Mound-building termites in the study area of Kruger National Park in South Africa tend to build their nests in areas that are not too wet, nor too dry, but are well drained, and on slopes of savanna hills above boundaries called seeplines. Seeplines form where water has flowed belowground through sandy, porous soil and backs up at areas rich in clay. Typically woody trees prefer the well-drained upslope side where the mounds tend to locate, while grasses dominate the wetter areas down slope.

“These relationships make the termite mounds excellent indicators of the geology, hydrology, and soil conditions,” commented lead author Shaun Levick at Carnegie. “And those conditions affect what plants grow and thus the entire local ecosystem. We looked at the mound density, size, and location on the hills with respect to the vegetation patterns.”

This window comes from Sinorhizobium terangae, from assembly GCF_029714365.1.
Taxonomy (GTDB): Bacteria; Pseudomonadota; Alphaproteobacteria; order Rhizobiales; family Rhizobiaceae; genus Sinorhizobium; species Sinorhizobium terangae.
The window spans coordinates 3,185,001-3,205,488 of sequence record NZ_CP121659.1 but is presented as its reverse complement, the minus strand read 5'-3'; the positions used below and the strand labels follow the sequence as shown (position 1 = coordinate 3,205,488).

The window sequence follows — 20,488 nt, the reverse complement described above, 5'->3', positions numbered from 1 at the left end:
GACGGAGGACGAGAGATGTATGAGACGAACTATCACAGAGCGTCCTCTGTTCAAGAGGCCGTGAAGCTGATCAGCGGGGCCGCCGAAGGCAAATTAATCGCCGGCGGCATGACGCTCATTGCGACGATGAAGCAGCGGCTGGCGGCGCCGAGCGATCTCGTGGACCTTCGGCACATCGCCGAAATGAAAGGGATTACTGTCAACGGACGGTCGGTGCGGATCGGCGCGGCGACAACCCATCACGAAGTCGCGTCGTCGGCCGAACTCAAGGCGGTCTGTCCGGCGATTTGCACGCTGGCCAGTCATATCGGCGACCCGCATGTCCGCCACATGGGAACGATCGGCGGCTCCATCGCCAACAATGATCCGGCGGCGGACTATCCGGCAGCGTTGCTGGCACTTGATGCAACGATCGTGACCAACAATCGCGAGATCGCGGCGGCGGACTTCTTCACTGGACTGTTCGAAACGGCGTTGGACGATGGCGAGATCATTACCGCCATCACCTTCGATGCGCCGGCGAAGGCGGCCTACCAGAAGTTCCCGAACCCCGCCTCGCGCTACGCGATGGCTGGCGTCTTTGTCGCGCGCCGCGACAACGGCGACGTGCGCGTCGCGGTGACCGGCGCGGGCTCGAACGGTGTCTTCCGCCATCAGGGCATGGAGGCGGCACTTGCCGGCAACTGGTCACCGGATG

Most research into the ecology of these savannas has focused on the patterns of woody trees and shorter vegetation over larger, regional scales. Work at the smaller, hill-slope scales has, until now, been limited to 2-dimensional studies on specific hillsides. The Carnegie research was conducted by the Carnegie Airborne Observatory (CAO)–a unique airborne mapping system that operates much like a diagnostic medical scan. It can penetrate the canopy all the way to the soil level and probe about 40,000 acres per day. The CAO uses a waveform LiDAR system (light detection and ranging) that maps the 3-dimensional structure of vegetation and, in this case, termite mounds and combines that information with spectroscopic imaging—imaging that reveals chemical fingerprints of the species below. It renders the data in stunning 3-D maps.